The British Ports Association (BPA) has welcomed the publication of the UK Government’s Port Connectivity Study; ‘Transport Infrastructure for our global future’, but suggested that investment guarantees, support and guidance for local planners and a new overarching freight strategy would be needed for Government to deliver on many of the report’s recommendations.
The Study, along with a set of regional case studies on port connectivity to be officially launched by the UK Maritime Minister, Nusrat Gharni today at the BPA’s Annual Lunch in London and it includes a number of recommendations about raising the profile of ports with Government and beyond.
Welcoming the initiative the BPA’s Chief Executive, Richard Ballantyne said:
“Ports are vital components of the UK economy, acting as gateways for 95% of the UK’s international trade, as well as providing regional hubs for economic activity and employment. The sector is independent of Government but does rely on public investment in road and rail connections and this Study highlights a number of challenges for policy makers.”
The Study also includes a calls to arms for the UK ports industry to examine ways to promote itself to other parts of UK Government and highlight the value of the sector. In the last 12 months the BPA has been more active in Westminster and in the regions raising the profile of the industry in general.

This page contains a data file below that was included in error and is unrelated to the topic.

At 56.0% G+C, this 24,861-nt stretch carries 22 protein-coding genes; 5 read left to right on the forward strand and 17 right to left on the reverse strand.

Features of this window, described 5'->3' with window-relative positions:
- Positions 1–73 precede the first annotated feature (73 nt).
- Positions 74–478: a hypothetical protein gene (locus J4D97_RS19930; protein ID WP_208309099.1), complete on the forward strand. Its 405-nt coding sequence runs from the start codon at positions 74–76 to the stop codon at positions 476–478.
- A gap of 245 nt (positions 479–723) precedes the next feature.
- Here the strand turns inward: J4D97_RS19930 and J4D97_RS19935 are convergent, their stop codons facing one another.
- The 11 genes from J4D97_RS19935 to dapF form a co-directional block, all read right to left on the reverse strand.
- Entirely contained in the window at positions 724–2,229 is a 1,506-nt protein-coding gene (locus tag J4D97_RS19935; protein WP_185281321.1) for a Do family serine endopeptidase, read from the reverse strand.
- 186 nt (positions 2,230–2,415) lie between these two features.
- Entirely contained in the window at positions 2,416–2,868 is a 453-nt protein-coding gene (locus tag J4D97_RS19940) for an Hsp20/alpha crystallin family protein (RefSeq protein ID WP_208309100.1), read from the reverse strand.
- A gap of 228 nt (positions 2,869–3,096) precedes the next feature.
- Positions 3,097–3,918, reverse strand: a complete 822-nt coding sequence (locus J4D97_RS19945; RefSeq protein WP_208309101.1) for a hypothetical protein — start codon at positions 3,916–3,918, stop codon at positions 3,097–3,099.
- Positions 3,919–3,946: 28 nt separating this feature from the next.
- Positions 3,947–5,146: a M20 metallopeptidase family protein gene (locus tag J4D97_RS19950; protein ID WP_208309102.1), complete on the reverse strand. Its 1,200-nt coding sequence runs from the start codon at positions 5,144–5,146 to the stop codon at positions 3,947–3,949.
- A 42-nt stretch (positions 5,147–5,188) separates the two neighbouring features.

On the Study Mr Ballantyne continued:
“We look forward to working with the relevant parts of government along with industry partners to explore ways to promote what ports do and the reasons why port connectivity should be prioritised. Nationally, Government is starting to understand the issues and we saw good progress in the last Road Investment Strategy where a handful major port schemes were recognised. The feedback we have received from regional policy makers however centres on limited resource. Local authority budgets have come under much pressure and they will need both strategic direction and investment if challenges such as new links, bottlenecks and ‘last mile connections’ to ports are to overcome.
The quality of the road network is critical for efficient freight movement and business growth and roads are vital for UK ports, handling up to 85% of port hinterland traffic. There are also aspirations to increase rail freight in the UK and the BPA has previously called for increased capacity on the network. Improving existing links to ports and exploring new opportunities for those ports currently without rail access should be prioritised. There are also opportunities for developing increased coastal shipping and we are pleased that the Study includes a commitment to explore this policy.”
The Study was launched in 2017 and initially led by former MP and Deputy Chief Whip, Sir John Randall. The industry is grateful for the contribution of the Study’s independent chair, Sir John Randall who oversaw the practical stages of the project and also appreciative of the hard work of the Modal Connectivity team in the Department for Transport’s maritime division.